Being English, it was always a question of politeness. We’d already tested the phrase on Mauro, the Sardinian owner of The Good Bear Café in Bath. He’d reacted with nods of approval, so we knew it would work, even if the accent still needed a bit more espresso.
“Possiamo portare il cane?” (sort of: ‘can we bring the dog in?’). The answer was nearly always, “si, certo!”.
Cafes, restaurants, even some supermarkets were clearly open to the obvious charms of our miniature Golden Doodle dog Riley who seemed to smile at every opportunity.
We’d arrived in Rome in late February, after a two-day drive through France, Switzerland and then Italy. Riley had taken the long journey in her stride, curling up in the back or occasionally propping herself up, to look out of the window. She did this for most of Switzerland, clearly enjoying the snow-topped mountain views.
Cafes and culture
One of our favourite restaurants in Rome is Il Margutta, an arty vegetarian and vegan restaurant on the beautiful Via Margutta, between the Spanish Steps and Piazza del Popolo. We’d almost assumed Riley would not be allowed and prepared ourselves to eat alone but the reality was very different.
Like all restaurants and cafes we visited in Rome, Riley was very welcome. From Origano on Largo dei Chiavari to the Buddy Italian Restaurant Cafè on Corso Vittorio Emanuele II, from Solo Crudo on Via Federico Cesi to Etabli on Vicolo delle Vacche, Riley was always allowed in and often provided with water and a lot of local love.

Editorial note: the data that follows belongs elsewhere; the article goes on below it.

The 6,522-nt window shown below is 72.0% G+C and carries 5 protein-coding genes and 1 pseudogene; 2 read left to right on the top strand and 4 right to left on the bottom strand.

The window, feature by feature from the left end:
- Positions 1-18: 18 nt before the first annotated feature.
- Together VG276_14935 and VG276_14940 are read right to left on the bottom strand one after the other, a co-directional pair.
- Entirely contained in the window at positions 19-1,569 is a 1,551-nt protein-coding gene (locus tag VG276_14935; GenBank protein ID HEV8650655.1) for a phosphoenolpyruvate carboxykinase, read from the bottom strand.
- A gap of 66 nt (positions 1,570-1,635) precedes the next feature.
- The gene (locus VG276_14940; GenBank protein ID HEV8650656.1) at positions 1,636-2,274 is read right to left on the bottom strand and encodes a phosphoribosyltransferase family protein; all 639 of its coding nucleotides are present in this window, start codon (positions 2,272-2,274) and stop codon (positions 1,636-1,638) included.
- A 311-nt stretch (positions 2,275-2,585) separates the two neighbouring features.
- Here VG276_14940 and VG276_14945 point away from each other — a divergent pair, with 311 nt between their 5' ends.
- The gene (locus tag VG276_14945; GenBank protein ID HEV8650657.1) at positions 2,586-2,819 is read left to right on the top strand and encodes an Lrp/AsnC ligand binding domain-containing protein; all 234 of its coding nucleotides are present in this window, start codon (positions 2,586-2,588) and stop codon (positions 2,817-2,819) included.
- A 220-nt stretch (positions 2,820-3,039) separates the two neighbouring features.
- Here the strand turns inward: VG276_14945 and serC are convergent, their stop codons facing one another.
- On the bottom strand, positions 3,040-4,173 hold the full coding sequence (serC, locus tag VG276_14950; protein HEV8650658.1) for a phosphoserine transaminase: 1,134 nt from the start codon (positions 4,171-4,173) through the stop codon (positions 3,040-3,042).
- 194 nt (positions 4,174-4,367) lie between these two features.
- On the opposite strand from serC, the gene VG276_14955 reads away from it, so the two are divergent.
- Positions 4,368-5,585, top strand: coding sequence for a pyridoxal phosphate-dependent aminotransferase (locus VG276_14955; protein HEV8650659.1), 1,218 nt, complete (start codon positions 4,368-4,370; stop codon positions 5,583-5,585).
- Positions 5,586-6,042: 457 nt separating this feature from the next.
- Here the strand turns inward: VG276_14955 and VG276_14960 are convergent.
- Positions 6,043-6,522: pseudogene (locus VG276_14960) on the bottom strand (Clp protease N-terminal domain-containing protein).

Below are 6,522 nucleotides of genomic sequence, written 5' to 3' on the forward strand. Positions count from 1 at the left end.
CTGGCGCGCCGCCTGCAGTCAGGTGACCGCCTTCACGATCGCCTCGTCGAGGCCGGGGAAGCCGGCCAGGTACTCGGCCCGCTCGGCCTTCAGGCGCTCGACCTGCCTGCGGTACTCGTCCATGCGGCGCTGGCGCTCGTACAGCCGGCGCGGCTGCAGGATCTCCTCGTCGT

One exception was the historic and touristy Caffe Greco on Via dei Condotti but that didn’t matter because Rome is not short on great cafes. We spent most mornings drinking a cappuccino in the tranquil caffe at the Chiostro del Brumante, either sitting on the old seats looking over the cloisters or in the adjoining room with sofas and a small window that looks onto the neighbouring church and a Raphael mural.
For a rooftop view of the city, we took Riley to the veggie/vegan Mater Terrae bar and restaurant on top of the Raphael Hotel on Largo Febo. The staff here were exceptionally friendly and loved Riley. We drank Vecchia Romagna Italian brandies overlooking Rome’s terracotta rooftops, with views of St Peter’s Basilica and the Vittorio Emanuele II Monument.
One place where Riley was allowed to explore with us was San Giovanni Battista dei Fiorentini, a church by Piazza dell’Oro, where you can see a religious relic, a shrine supposedly containing the foot bones of Mary Magdalene. It’s also home to a couple of Bernini statues. We also took Riley into two other churches without any trouble, the Oratorio dei Fillipini, and the Chiesa di Santa Maria della Pace.
We managed to take Riley into all non-food shops, with the majority of owners or shop assistants keen to say hello. The exceptions were supermarkets, such as Coop and Carrefour Express, although we did take Riley into a Pam Local on the Corso Vittorio Emanuele II. The staff here seemed to enjoy the novelty of Riley and were warm and friendly.
After a few days in the city, we started to make assumptions. We no longer asked if we could take Riley into a place, the only exception being food shops. We did meet one local young man who was walking a Romagnolo near Piazza Cavour, who said that this was the best approach to take in Rome. Assume you can enter until told otherwise.
To be honest, Riley’s not a massive fan of shopping. She was much more at home being totally petted by one of the owners of the excellent rugby bar, Pub Uno Due on Largo del Teatro Valle. A Six Nations game on the big screen and Guinness on tap, she, or at least I was very at home.